Let us imagine that you do not really know who J. Michael Bailey is, what his previous research output has been, or how his work has been critically discussed inside and outside of his field of study. Let’s assume you have heard his name recently in connection with the retraction of a research article on something called “Rapid Onset Gender Dysphoria” (ROGD). Perhaps you don’t quite know what the fuss is about. Maybe you have seen some posts on social media, come across references to this story in blogs, or it came up in a podcast you listen to. There’s clearly a sense of controversy and disagreement to it and perhaps you don’t have the time to dive into it more deeply. How do you orient yourself to that? Here is a summary of key elements of the case and some tools to approach it.
On March 29, 2023, Suzanna Diaz (a pseudonym) and J. Michael Bailey published a paper together in Archives of Sexual Behavior (edited by Kenneth Zucker) with the title “Rapid Onset Gender Dysphoria: Parent Reports on 1655 Possible Cases.” Two months later, Bailey — who is the corresponding author and has been the only of the two co-authors to make public statements —noted that the paper had passed 38K downloads and was ranked in the top percentile of articles published at Springer. The article — retracted on June 14, 2023 — at the time this post is published stands at 100K downloads and continues to be in the top percentile (see above image). Bailey emphasizes his article’s popularity in a piece he wrote for Unherd, where he accuses the officers of the journal’s academic society, the International Academy of Sex Research (IASR), of “trying to cancel the article.” It’s not the first time that he has spoken of his work as being subject to attempts at cancellation.
Let me lay out for a moment how Bailey’s Unherd piece about his and Diaz’s article lines up its evaluations. Not because I’m opposed to polemic writing but because looking for patterns of evaluation is often an instructive tool in analyzing research discussions. Bailey’s now-retracted article is the second of its type, the second research project which tries to assert this particular new subcategory of gender dysphoria. Both projects do so through surveys of parents who gather in internet communities skeptical that their children are trans and doubtful about the diagnoses of gender dysphoria their children have received.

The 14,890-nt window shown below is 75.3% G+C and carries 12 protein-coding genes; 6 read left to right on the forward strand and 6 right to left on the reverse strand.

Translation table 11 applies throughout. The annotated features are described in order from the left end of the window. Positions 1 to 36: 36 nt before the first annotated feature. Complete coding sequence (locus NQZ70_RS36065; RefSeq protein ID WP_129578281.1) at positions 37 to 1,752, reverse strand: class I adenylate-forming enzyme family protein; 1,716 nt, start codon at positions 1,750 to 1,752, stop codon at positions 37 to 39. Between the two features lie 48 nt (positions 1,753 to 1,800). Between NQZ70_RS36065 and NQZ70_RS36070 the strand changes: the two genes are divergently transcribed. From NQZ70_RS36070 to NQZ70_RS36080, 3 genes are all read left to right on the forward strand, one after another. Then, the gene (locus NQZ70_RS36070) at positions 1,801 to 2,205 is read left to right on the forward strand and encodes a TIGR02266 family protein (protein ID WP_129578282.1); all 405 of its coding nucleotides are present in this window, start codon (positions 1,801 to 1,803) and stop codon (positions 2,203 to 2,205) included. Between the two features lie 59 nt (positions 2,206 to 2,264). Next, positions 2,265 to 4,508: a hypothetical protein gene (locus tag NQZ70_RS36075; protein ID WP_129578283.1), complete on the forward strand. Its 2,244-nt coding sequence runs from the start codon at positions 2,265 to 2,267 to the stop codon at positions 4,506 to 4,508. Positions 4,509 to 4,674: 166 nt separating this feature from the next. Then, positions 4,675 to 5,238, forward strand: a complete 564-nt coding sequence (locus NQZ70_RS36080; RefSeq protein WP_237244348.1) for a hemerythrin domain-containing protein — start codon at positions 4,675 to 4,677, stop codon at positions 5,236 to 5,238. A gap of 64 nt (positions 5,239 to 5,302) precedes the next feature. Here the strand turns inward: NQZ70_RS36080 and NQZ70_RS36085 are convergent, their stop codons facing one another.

Bailey’s blog post connects his project to the previous, similar one by Lisa Littman, and as he does so, he uses mostly neutral, descriptive words to portray his and Littman’s approach. He asserts “rapid onset gender dysphoria” as a legitimate explanation for the fact that increased numbers of youth seek gender-affirming care. A strong criticism of both articles has been that, obviously, one cannot seriously propose to develop a diagnostic sub-category for gender dysphoria without engaging with gender dysphoric youth and their clinical files, and that taking one’s cues from parents who do not believe their children when they say they are trans makes one’s project distinctly biased. Diaz herself is one such parent.
When it comes to describing the criticism that both papers have received, Bailey is not so neutral. The request by Littman’s journal, PLOS One, for post-publication revision is in his view “unprecedented (and shameful)” and he alleges that the journal’s demands for revision were made for no reason but “to mollify its critics.” Published criticism of Littman’s study he considers “polemical” and evidence-driven approaches that refute the concept of ROGD he judges as “few” and “unsuccessful.” He notes that none of the pieces critical of Littman’s work have “provoked attempts to get them cancelled or retracted,” implying that those who called for the retraction of Littman’s work did not have relevant reasons to do so.
Bailey leaves out the possibility that the pieces that were critical of Littman’s work constitute more respected and circumspect scholarship such that they provide little reason for calls of retraction. When researchers’ work on gender dysphoric youth relies on existing diagnostic concepts rather than proposing a new sub-category (that is based on nothing but highly biased surveys of parents who gather on trans-skeptical internet sites), it is by its nature more substantiated. Research that works with already well-defined and firmly established concepts as well as within highly regarded and current frameworks will be less likely to incur calls for revision and retraction from other researchers in this field. In contrast, Littman’s and Bailey’s articles on this new concept of ROGD were immediately critiqued for easily noticeable methodological flaws. Those flaws are key factors in the events that saw them be subjected to post-publication revision and retraction, respectively. These flaws don’t disappear when Bailey accuses his critics of being “increasingly activist” nor when he praises his own work as being carried out with the values of “ideological impartiality, meritocracy and, above all, pursuit of truth and knowledge.”